A downtown Charleston hotel has traded its corporate label for an all-local image to better compete with the swarm of boutique hotels heading into the city.
The King Charles Inn parted ways with the Best Western in November after 30 years with the corporate chain to rebrand itself as an independent operation.
Local management group Charlestowne Hotels Inc, has owned the 91-room hotel at Meeting and Hassell streets since 1980. It's undergone many renovations over the years, but its latest update is perhaps the most dramatic yet.
"We enjoyed our association with Best Western and thought that they were a good partner, but there came a time when we decided that this particular property was better off as an independent hotel," said Everett Smith, CEO of Charlestowne Hotels.
It took nearly eight years and $10 million to create a new image for what was once a standardized hotel.
The King Charles Inn now has a keen focus on locally inspired details, which is a key feature for many boutique hotels.
The tented awning at the entrance has been replaced by a wrought-iron marquee designed by David Thompson, the architect behind upscale restaurants such as The Ordinary and Fish.
The two-level lobby has a completely new look, with refinished wood floors and updated decor by local designers Haute Design.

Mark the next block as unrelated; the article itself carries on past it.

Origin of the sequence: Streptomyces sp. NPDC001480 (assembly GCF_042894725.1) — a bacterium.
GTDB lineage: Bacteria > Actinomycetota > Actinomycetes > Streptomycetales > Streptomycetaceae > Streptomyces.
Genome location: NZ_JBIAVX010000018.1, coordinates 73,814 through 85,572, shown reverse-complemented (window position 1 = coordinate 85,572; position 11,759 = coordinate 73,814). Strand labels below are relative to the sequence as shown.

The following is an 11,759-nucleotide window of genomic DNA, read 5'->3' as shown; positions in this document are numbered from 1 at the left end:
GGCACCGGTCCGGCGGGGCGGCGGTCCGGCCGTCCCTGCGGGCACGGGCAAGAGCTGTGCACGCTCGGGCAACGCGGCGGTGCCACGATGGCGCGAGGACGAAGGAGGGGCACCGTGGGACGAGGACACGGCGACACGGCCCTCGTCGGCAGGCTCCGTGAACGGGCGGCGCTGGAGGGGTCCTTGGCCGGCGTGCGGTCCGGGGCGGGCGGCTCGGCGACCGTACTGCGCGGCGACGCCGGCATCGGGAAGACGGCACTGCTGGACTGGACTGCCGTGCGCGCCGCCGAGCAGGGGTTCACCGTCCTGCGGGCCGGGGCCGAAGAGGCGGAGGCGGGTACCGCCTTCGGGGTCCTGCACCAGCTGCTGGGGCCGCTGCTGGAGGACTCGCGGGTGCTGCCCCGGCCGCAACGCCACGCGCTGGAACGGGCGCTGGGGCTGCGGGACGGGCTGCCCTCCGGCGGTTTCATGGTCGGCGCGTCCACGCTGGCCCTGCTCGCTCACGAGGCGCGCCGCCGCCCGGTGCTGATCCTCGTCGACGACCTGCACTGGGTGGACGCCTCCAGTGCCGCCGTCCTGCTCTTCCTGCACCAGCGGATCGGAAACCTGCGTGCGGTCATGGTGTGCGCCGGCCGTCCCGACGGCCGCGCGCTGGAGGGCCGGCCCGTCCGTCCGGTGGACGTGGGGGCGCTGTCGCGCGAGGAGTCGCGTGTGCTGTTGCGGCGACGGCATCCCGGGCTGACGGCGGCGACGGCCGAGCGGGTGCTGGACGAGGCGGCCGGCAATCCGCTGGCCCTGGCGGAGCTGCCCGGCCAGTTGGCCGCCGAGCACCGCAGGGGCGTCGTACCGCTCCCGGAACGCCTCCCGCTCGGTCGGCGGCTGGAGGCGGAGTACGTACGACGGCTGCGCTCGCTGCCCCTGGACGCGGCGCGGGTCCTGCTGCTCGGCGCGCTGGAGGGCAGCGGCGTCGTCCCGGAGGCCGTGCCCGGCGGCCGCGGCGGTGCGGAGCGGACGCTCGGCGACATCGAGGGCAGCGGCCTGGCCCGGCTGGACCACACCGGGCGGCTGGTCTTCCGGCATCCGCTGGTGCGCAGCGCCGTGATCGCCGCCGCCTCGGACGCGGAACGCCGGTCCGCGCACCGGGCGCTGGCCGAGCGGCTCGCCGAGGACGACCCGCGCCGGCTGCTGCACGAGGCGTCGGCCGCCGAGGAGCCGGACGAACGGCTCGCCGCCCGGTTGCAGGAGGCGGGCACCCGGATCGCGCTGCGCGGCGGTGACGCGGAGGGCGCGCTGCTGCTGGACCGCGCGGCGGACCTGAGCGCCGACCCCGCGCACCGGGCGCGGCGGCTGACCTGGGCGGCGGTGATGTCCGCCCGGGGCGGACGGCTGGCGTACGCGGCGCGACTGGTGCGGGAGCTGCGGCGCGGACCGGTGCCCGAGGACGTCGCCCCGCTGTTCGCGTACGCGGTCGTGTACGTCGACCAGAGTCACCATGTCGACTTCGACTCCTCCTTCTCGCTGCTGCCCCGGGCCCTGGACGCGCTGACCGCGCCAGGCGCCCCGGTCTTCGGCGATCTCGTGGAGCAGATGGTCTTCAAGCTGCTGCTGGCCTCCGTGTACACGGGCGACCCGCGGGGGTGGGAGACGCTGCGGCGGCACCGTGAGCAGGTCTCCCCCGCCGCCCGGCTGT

The paintings on the wall showcase Lowcountry artists. The tables are locally made with reclaimed wood from Hampton Park.
And then there's BREW, the cafe featuring a new, full bar. Two years ago, guests would order drinks from a small booth in a corner of the lobby.
The hotel also has a luxury-grade price tag. An average night's stay costs about $415.
"I'm not sure we would have made those changes if we had been a Best Western," Smith said.
Boutique hotels, which emphasize local designs and personalized experiences, have emerged as a top trend in the hospitality industry in recent years. More travelers now prefer unique getaways to predictable, "cookie cutter" lodgings, Smith said.
The move away from the Best Western brand will help the hotel compete with its new nearby competitors. They include the neighboring Kessler Collection's Grand Bohemian Hotel, a $30 million, 50-room lodging that's expected to open next door in about a year.
"The recent enhancements to the property highlight the distinctive qualities that visitors to the area are seeking, and allow us to compete with some of the finest hotels in the city," said Maureen Sheridan, general manager of King Charles Inn.
Reach Abigail Darlington at 937-5906 and follow her on Twitter @A_Big_Gail